All of this lies beyond the scope of current scientific research, is too vague for conventional futurology, and offers lots of opportunities for all kinds of dreams and fancy conflicts - which seems to make it an ideal ground for *intelligent* SF... - but where is it?

I would be very grateful to anyone who provides me with reading advice on these topics - or expresses any reasonable ideas on them, not necessarily watered with any adventure stuff.

I think that there is a group of people, so powefull, that they don't want to loose their privileges towards the others. If they don't want to loose privileges, they have to keep them. And to keep them they have to do something about it. So their only yob is to maintain status quo as long as possible. Don't forget, they are the most powerfull of all of us. The easiest way to maintain status quo on earth is having stupid people on earth, who will do everything like their leaders will tell them.
Is it possible that SF has fell under that same influence like all the world. Making money not happines. Making new things, new technologies, but only that kind that cannot help people in whole, those wich could help people and earth in whole are hidden or destroyed, by those individuals (powefull), who would loose by them.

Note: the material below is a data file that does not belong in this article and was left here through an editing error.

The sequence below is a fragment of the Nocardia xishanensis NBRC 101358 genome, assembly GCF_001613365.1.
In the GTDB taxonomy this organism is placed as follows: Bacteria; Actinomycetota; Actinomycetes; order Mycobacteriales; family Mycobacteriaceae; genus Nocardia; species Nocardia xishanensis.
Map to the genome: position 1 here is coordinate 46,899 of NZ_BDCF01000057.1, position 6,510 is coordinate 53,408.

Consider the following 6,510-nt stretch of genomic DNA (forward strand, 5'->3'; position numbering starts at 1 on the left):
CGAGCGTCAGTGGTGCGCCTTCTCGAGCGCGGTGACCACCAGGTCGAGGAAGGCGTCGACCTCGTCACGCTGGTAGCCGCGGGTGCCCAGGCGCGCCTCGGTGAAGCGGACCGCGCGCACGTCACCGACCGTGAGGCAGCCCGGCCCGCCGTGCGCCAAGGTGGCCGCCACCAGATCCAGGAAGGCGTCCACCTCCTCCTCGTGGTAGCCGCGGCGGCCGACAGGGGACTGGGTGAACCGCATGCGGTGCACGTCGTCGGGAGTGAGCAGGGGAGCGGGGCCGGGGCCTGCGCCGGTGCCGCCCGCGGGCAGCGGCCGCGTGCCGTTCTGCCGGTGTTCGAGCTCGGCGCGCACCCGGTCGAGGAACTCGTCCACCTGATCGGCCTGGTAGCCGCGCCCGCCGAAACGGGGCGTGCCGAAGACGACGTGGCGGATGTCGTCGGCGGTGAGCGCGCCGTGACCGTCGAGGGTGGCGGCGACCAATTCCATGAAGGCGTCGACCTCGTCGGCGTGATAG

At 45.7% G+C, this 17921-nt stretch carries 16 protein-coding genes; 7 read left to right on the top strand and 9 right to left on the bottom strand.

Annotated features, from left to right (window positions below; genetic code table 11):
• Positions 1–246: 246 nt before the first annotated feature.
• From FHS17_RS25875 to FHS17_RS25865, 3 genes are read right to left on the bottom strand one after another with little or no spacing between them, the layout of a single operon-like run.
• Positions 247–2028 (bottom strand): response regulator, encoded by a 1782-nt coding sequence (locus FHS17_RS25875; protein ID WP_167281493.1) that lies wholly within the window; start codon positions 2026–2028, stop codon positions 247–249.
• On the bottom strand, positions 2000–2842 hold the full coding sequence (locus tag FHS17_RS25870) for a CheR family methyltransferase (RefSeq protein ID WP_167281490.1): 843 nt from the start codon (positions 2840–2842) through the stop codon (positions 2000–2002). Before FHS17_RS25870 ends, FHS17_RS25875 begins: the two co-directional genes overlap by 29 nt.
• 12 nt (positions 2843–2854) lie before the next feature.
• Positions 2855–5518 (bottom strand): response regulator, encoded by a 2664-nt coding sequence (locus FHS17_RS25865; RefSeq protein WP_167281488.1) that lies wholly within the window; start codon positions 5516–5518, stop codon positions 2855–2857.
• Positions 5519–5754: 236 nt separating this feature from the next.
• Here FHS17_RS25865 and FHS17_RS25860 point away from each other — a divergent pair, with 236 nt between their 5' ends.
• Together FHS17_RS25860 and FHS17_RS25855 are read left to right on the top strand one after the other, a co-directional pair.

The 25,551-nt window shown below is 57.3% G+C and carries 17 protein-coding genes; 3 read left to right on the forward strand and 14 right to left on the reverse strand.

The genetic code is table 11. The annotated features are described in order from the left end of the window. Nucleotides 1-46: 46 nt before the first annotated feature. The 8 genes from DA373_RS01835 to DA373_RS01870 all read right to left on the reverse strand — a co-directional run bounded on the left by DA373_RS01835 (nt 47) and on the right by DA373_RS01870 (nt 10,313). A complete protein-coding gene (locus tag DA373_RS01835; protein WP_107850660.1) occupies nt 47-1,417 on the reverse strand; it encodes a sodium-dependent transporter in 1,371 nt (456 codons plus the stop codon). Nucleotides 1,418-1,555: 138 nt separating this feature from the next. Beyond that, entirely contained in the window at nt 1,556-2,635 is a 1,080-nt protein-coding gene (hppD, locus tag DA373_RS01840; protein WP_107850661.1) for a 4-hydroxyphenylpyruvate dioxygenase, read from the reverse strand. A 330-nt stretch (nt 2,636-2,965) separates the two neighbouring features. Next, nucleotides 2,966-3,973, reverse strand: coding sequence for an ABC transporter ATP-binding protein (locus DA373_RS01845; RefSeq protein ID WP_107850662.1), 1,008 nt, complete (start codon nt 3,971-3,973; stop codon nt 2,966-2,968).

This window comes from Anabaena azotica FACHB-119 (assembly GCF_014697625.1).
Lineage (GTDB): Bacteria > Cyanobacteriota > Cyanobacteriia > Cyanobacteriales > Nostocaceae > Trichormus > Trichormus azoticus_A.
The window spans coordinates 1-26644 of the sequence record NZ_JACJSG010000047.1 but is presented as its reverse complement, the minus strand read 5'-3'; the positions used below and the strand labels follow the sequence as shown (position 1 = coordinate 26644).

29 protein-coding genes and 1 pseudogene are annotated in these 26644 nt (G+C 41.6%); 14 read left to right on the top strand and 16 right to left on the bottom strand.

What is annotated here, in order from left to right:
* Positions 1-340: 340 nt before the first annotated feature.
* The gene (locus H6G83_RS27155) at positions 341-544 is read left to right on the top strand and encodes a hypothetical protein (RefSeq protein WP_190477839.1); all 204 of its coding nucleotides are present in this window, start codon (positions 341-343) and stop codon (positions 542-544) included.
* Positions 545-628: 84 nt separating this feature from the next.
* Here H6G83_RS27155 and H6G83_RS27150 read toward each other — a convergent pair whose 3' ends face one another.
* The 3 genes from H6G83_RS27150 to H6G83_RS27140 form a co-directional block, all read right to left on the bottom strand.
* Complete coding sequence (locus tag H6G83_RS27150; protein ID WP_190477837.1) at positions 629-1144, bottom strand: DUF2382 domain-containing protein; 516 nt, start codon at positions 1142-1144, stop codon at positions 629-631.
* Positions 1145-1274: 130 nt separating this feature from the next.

Following that logic SF had to fell under that influence, beacuse dreamers, better say those with big immagination (those who wrote SF), had from allways fictioned how some things could be done but they cannot be right now beacuse of tecnologys state.
And todays SF is telling us that we are at the top, that from here it goes only down.
Let's say that until technology was helping peolpe to be more productive, and those at the top were more powerfull every day, they were leting it be. Now when tecnology has done something for the people like telecomunications and internet, when for the first time in human history a man hungry of knowledge can get it allmost instantly. Now when for the first time in history we can easily get general agreement between all people. Now they turned against science and fiction, presenting them in this way that you're saying, or worst.